Carlos Huerta had worked all week to remove the emotion of the moment. He talked himself through practices. He meditated. He used breathing and visualization techniques.
Still, when the moment arrived Monday night and he jogged onto the turf at Soldier Field with the Chicago Bears, the diminutive kicker no longer could hold back his feelings.
As he joined his new teammates on the sideline, his pulse raced and his eyes glistened with moisture.
"It hit me, for 10 or 15 seconds, how much I had dreamed to be there, not for the Chicago Bears necessarily, but in the NFL," Huerta said later. "After that, I was very focused, very cold."
Playing before a national television audience in the season's opening weekend, Huerta was the most visible symbol of the NFL's evolving salary cap era.
At the age of 27, with two years in the Canadian Football League and two failed NFL tryouts behind him, Huerta beat out 34-year-old veteran Kevin Butler, a man with 243 field goals on his resume.
Butler was the last remaining member of Chicago's 1985 Super Bowl championship team. Huerta was the kicker in the Baltimore Stallions' Grey Cup championship season a year ago.
Cold times, indeed.
This was a recurring scene around the league this summer: high-salaried, veteran kickers displaced by less-expensive, unproven kickers right off someone's practice squad.
The Miami Dolphins traded veteran Pete Stoyanovich to the Kansas City Chiefs for a fifth-round draft pick and turned over the kicking job to Joe Nedney, a gangly 23-year-old who spent three weeks on the team's practice roster last season.
The Oakland Raiders dumped veteran Jeff Jaeger and his $675,000 salary in favor of second-year man Cole Ford, 23, who subbed for an injured Jaeger for five games last year and will make $178,000 this year.
The New England Patriots gave 40-year-old Matt Bahr's job to Adam Vinatieri, 23, a rookie from Division II South Dakota State.
The Washington Redskins cut veteran Eddie Murray, 40, and kept Scott Blanton, 23, who spent all last season on injured reserve with a groin injury.
Those transactions, coupled with Huerta's coronation, are more than a coincidence. In an age when the three-year-old salary cap has inspired new ways of filling rosters, they represent a distinct and clear trend.
"I think a lot of it is cap-related," said John Macik, a North Palm Beach, Fla., agent who represents Bahr. "If you look at what happened overall with veteran kicker salaries the last four years, you'll see it's trickled down.
"Morten Andersen had to take a reduction in salary, and he had a tremendous contract with New Orleans."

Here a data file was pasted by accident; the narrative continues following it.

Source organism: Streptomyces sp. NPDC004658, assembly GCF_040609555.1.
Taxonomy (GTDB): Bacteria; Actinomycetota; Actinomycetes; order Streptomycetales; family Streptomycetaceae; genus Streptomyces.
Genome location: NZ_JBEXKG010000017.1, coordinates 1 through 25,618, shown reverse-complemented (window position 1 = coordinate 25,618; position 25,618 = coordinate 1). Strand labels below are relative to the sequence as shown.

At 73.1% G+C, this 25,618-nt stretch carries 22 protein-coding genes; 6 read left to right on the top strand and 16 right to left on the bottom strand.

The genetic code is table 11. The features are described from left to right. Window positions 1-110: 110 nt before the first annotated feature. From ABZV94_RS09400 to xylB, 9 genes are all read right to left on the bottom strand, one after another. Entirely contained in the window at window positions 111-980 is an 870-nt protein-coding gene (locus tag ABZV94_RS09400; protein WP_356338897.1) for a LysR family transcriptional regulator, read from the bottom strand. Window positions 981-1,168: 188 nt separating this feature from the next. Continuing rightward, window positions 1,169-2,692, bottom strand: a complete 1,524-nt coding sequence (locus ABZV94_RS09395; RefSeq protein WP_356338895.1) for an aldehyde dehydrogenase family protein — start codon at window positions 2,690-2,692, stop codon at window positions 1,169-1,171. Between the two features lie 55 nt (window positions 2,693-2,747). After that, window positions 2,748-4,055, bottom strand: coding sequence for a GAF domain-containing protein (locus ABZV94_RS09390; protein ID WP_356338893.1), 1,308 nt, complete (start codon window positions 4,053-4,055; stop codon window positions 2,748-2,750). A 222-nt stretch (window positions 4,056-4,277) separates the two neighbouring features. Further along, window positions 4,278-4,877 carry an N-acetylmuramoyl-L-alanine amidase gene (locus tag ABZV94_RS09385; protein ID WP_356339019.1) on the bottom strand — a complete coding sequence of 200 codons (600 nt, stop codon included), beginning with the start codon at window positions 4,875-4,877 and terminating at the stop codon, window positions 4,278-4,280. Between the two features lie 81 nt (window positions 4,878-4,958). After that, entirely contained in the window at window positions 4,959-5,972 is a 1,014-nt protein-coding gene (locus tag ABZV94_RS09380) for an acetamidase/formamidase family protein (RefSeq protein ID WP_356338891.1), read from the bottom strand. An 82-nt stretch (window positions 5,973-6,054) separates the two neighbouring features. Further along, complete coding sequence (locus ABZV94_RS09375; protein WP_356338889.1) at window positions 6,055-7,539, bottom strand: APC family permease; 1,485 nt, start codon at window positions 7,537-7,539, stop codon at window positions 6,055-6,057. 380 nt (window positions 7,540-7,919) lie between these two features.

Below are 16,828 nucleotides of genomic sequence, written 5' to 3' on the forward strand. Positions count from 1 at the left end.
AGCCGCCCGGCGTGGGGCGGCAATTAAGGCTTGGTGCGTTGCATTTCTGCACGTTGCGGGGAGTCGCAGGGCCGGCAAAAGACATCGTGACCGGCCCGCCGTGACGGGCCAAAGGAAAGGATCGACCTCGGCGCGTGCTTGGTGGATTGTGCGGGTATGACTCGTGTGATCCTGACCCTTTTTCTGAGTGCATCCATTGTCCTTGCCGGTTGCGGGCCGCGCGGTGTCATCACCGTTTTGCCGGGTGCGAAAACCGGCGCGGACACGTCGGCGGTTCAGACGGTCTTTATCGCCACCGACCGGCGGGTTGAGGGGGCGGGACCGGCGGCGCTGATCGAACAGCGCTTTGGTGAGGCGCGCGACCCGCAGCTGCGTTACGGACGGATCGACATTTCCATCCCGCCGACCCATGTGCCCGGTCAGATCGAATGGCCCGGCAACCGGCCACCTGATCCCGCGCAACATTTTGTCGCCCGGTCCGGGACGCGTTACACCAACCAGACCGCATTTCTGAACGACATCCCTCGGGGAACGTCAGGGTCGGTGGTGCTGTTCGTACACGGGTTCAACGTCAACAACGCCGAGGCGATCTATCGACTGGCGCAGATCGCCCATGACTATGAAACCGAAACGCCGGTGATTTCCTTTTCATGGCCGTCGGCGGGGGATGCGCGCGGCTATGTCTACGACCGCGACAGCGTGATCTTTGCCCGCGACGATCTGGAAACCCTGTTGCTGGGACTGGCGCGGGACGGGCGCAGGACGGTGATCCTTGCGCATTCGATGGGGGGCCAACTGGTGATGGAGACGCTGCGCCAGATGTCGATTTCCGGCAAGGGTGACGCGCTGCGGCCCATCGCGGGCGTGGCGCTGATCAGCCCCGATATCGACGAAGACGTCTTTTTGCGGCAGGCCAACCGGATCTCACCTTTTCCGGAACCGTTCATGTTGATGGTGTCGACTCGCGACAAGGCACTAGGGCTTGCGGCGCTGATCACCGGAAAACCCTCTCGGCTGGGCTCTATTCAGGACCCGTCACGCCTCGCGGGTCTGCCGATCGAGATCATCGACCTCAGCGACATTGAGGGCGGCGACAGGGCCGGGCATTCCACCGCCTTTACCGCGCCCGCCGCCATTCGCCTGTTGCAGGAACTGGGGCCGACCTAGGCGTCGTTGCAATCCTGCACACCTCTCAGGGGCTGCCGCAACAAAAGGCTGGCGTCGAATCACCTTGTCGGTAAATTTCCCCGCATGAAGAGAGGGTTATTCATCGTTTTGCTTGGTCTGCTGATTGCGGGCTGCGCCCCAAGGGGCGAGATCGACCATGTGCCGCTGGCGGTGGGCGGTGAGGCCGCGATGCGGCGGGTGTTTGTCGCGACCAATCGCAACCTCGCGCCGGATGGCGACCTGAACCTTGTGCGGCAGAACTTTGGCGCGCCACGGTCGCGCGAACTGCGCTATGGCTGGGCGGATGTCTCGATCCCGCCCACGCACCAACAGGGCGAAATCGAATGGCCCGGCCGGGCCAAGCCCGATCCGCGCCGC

Andersen was a cap casualty a year ago when he was cut by the Saints and wound up taking less money with the Atlanta Falcons. Gary Anderson met a similar fate when he balked at an offer from the Pittsburgh Steelers and signed, instead, with the Philadelphia Eagles.
But there is more to the sudden vulnerability of established kickers than mere financial statements or birth certificates.
There is also the Jimmy Johnson influence. It can be seen in the decisions this year by coaches Dave Wannstedt in Chicago and Norv Turner in Washington, both Johnson proteges.
During his five-year run with the Dallas Cowboys, Johnson went through kickers like T-shirts, with an emphasis on inexpensive. He had Roger Ruzek and Luis Zendejas in 1989, Ken Willis the next two years, Lin Elliott in 1992 and Murray in 1993.
"The Cowboys set the tone by bringing in unknown kickers and keeping them on the team at minimum salary," Macik said.
Gil Scott, a Toronto agent who represents Huerta, put the San Francisco 49ers into that cost-efficient equation as well.
"Teams looked at Dallas and their success," said Scott. "And the years they won the Super Bowl, they pretty much paid the minimum for their punter and kicker. San Francisco never had highly-paid guys at that position, either. So teams started looking at that when they were looking for room under the cap."
Johnson is retracing his steps as new coach of the Dolphins. Stoyanovich was a fan favorite in Miami, but Johnson had no qualms about giving the job to Nedney, a left-footed kicker who had missed 13 extra points and 31 field-goal attempts in four years at San Jose State.
"They were nip-and-tuck on field goals [in the preseason], but Joe has been better on kickoffs," Johnson said. "That's ultimately what decided it. . . . Joe has a stronger leg, and that obviously will help us with field position."
Although the Dolphins moved Stoyanovich's big contract, they still are charged $1.305 million in salary cap money this season on his pro-rated signing bonus.